Another disadvantage of existing graphical user interface implementations is that it is often required that the user resort to command selections independently from pointing to and operating on the desired graphics object. This is done to put the application into the appropriate mode for the desired operation, referred to as modal operation. This might be done by selecting a mode command from a menu bar selection category or selecting a mode tool from a tool palette. Future generations of graphics based computers, particularly hand-held models, may forego keyboards and mode dependent interface command operations altogether. Thus, existing graphic manipulation mechanisms would prove to be altogether inadequate.

Recently, a new graphics/geometry engine has been developed whose initial applications will find use in Macintosh computers. This new system, QuickDraw GX, provides an object oriented graphic system where all graphics objects are considered equivalent objects for manipulation purposes. The QuickDraw GX system is described in U.S. Pat. No. 5,307/451 and where necessary is incorporated herein by reference. In QuickDraw GX, all graphics objects are treated generically as geometries, and when encapsulated for display purposes, referred to as shapes. Thus, to skew a bit map requires calling the same routines as skewing a filled polygon. The interface need only supply the graphics engine with the shape's identity and the desired manipulation.

With QuickDraw GX and other emerging graphic systems, it is desirable, and now possible, and therefore an object of the present invention, to provide a user interface method and apparatus for manipulating graphics objects in a consistent and non-modal way, regardless of the object-type or application running.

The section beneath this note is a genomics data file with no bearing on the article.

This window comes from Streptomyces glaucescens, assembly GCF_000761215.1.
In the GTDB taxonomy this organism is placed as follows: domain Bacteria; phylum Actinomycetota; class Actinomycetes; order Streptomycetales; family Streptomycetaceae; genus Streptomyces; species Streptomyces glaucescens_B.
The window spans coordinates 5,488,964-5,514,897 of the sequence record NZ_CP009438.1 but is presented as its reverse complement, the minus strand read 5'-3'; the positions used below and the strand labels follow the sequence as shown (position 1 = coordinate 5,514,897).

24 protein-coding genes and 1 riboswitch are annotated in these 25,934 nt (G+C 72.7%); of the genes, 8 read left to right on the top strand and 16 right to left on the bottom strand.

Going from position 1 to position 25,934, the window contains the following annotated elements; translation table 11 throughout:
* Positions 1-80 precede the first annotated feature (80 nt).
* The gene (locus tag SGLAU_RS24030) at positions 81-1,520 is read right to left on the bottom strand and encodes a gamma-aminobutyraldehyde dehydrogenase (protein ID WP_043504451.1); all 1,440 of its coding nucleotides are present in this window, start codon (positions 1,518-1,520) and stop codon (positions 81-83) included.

SUMMARY OF THE INVENTION

A method and apparatus for a computer controlled graphics display system which provides for consistent, non-modal and direct manipulation of graphics objects are disclosed. In a computer system that treats graphical objects in a uniform fashion for manipulation purposes and allows a user to operate in a visual "point and click" fashion, the present invention allows a user to select a graphics object or shape and manipulate it in a number of ways without having to activate different modes for different manipulations. That is, it is unnecessary to resort to menu bar selections to select a desired operating mode. Possible manipulations include but are not limited to, dragging, scaling, rotating and skewing. More than one shape can be selected and manipulated by compositing intersected shapes within a selection rectangle. The present invention is platform independent, so all graphics manipulations are carried out by directing the point and click tool.